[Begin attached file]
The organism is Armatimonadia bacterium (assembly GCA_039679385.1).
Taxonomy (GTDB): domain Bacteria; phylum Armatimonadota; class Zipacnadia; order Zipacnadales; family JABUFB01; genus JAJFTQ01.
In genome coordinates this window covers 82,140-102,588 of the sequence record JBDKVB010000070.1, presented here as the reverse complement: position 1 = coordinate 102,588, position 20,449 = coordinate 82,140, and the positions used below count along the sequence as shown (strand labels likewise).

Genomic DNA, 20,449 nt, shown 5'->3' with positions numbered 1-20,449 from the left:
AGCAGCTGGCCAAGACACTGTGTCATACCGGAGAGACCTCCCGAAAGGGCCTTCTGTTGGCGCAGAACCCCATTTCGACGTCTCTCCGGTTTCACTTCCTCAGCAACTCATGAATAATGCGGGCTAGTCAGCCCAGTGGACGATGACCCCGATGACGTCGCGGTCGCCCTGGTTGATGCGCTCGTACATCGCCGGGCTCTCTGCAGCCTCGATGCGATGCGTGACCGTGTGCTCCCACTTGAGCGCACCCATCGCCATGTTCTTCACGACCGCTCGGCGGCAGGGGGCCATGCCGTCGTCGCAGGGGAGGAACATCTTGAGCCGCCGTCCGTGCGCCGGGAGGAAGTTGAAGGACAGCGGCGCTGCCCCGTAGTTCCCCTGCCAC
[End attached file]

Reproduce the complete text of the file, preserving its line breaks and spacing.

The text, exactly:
The organism is Armatimonadia bacterium (assembly GCA_039679385.1).
Taxonomy (GTDB): domain Bacteria; phylum Armatimonadota; class Zipacnadia; order Zipacnadales; family JABUFB01; genus JAJFTQ01.
In genome coordinates this window covers 82,140-102,588 of the sequence record JBDKVB010000070.1, presented here as the reverse complement: position 1 = coordinate 102,588, position 20,449 = coordinate 82,140, and the positions used below count along the sequence as shown (strand labels likewise).

Genomic DNA, 20,449 nt, shown 5'->3' with positions numbered 1-20,449 from the left:
AGCAGCTGGCCAAGACACTGTGTCATACCGGAGAGACCTCCCGAAAGGGCCTTCTGTTGGCGCAGAACCCCATTTCGACGTCTCTCCGGTTTCACTTCCTCAGCAACTCATGAATAATGCGGGCTAGTCAGCCCAGTGGACGATGACCCCGATGACGTCGCGGTCGCCCTGGTTGATGCGCTCGTACATCGCCGGGCTCTCTGCAGCCTCGATGCGATGCGTGACCGTGTGCTCCCACTTGAGCGCACCCATCGCCATGTTCTTCACGACCGCTCGGCGGCAGGGGGCCATGCCGTCGTCGCAGGGGAGGAACATCTTGAGCCGCCGTCCGTGCGCCGGGAGGAAGTTGAAGGACAGCGGCGCTGCCCCGTAGTTCCCCTGCCAC